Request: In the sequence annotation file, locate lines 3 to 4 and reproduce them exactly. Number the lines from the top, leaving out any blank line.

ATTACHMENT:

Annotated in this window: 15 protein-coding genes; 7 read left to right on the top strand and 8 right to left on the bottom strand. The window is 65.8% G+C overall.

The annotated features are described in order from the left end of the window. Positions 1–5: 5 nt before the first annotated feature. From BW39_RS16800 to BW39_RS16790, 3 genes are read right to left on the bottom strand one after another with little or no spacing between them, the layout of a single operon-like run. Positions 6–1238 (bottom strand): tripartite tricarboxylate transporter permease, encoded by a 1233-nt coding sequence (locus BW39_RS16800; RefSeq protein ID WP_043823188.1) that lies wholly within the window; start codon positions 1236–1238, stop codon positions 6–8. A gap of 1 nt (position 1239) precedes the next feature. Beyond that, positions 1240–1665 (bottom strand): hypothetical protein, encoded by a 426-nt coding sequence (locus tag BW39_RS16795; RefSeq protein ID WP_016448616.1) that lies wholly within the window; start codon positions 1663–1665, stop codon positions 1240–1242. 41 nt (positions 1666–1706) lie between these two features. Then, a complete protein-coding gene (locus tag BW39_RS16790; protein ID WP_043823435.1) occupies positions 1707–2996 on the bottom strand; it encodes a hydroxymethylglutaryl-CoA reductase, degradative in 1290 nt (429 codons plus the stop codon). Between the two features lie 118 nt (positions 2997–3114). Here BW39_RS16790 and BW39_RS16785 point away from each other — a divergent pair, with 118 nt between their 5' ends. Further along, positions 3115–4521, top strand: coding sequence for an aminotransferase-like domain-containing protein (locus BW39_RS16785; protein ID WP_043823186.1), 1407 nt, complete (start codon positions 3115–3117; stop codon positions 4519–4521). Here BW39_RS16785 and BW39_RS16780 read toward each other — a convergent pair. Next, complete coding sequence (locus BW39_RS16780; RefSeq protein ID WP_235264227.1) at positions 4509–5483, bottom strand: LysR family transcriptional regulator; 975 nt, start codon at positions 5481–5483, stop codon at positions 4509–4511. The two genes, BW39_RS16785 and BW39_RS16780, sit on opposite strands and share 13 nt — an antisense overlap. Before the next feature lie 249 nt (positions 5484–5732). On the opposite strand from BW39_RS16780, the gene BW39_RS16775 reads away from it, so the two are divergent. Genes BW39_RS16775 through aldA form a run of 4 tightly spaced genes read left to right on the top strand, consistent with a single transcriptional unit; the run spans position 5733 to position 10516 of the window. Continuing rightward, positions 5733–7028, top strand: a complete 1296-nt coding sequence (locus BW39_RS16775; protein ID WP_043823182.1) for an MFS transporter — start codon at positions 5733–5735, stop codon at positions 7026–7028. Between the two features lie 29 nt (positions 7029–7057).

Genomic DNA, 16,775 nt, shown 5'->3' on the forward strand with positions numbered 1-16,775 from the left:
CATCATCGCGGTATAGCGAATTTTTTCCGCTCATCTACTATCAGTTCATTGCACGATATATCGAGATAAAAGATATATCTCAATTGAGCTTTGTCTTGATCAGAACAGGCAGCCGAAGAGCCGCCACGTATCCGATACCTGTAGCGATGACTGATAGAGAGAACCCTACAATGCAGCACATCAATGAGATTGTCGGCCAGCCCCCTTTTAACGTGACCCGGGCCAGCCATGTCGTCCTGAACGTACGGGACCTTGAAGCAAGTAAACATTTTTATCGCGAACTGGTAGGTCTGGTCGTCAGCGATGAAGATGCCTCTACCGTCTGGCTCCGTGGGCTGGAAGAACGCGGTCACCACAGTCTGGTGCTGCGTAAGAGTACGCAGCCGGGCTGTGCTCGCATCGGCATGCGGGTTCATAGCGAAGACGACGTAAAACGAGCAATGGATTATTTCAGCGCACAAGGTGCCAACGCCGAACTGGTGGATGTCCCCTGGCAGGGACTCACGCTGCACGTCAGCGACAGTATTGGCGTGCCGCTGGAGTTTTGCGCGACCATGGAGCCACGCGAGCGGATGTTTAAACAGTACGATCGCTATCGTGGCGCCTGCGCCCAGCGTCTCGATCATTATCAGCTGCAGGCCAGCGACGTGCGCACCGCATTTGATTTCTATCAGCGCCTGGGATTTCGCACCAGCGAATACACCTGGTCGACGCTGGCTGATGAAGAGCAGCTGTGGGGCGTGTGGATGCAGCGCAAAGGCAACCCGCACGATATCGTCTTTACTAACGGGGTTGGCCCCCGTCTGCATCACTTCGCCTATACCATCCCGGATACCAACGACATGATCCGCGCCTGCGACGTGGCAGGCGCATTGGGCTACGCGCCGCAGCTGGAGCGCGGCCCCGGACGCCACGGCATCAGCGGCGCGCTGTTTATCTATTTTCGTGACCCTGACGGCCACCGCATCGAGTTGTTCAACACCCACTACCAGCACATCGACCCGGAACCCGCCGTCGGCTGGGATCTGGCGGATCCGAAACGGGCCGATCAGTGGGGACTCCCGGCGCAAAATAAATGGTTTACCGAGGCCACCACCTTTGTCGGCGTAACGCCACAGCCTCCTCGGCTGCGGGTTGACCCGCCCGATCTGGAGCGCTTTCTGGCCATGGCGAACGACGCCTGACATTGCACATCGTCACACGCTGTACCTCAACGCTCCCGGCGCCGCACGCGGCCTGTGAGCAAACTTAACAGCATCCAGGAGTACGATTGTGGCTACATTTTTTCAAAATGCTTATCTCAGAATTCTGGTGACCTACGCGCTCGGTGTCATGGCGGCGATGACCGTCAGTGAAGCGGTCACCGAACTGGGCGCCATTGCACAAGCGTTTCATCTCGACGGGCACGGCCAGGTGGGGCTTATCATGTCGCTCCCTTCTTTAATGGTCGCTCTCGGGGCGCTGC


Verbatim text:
Genomic DNA, 16,775 nt, shown 5'->3' on the forward strand with positions numbered 1-16,775 from the left:
CATCATCGCGGTATAGCGAATTTTTTCCGCTCATCTACTATCAGTTCATTGCACGATATATCGAGATAAAAGATATATCTCAATTGAGCTTTGTCTTGATCAGAACAGGCAGCCGAAGAGCCGCCACGTATCCGATACCTGTAGCGATGACTGATAGAGAGAACCCTACAATGCAGCACATCAATGAGATTGTCGGCCAGCCCCCTTTTAACGTGACCCGGGCCAGCCATGTCGTCCTGAACGTACGGGACCTTGAAGCAAGTAAACATTTTTATCGCGAACTGGTAGGTCTGGTCGTCAGCGATGAAGATGCCTCTACCGTCTGGCTCCGTGGGCTGGAAGAACGCGGTCACCACAGTCTGGTGCTGCGTAAGAGTACGCAGCCGGGCTGTGCTCGCATCGGCATGCGGGTTCATAGCGAAGACGACGTAAAACGAGCAATGGATTATTTCAGCGCACAAGGTGCCAACGCCGAACTGGTGGATGTCCCCTGGCAGGGACTCACGCTGCACGTCAGCGACAGTATTGGCGTGCCGCTGGAGTTTTGCGCGACCATGGAGCCACGCGAGCGGATGTTTAAACAGTACGATCGCTATCGTGGCGCCTGCGCCCAGCGTCTCGATCATTATCAGCTGCAGGCCAGCGACGTGCGCACCGCATTTGATTTCTATCAGCGCCTGGGATTTCGCACCAGCGAATACACCTGGTCGACGCTGGCTGATGAAGAGCAGCTGTGGGGCGTGTGGATGCAGCGCAAAGGCAACCCGCACGATATCGTCTTTACTAACGGGGTTGGCCCCCGTCTGCATCACTTCGCCTATACCATCCCGGATACCAACGACATGATCCGCGCCTGCGACGTGGCAGGCGCATTGGGCTACGCGCCGCAGCTGGAGCGCGGCCCCGGACGCCACGGCATCAGCGGCGCGCTGTTTATCTATTTTCGTGACCCTGACGGCCACCGCATCGAGTTGTTCAACACCCACTACCAGCACATCGACCCGGAACCCGCCGTCGGCTGGGATCTGGCGGATCCGAAACGGGCCGATCAGTGGGGACTCCCGGCGCAAAATAAATGGTTTACCGAGGCCACCACCTTTGTCGGCGTAACGCCACAGCCTCCTCGGCTGCGGGTTGACCCGCCCGATCTGGAGCGCTTTCTGGCCATGGCGAACGACGCCTGACATTGCACATCGTCACACGCTGTACCTCAACGCTCCCGGCGCCGCACGCGGCCTGTGAGCAAACTTAACAGCATCCAGGAGTACGATTGTGGCTACATTTTTTCAAAATGCTTATCTCAGAATTCTGGTGACCTACGCGCTCGGTGTCATGGCGGCGATGACCGTCAGTGAAGCGGTCACCGAACTGGGCGCCATTGCACAAGCGTTTCATCTCGACGGGCACGGCCAGGTGGGGCTTATCATGTCGCTCCCTTCTTTAATGGTCGCTCTCGGGGCGCTGC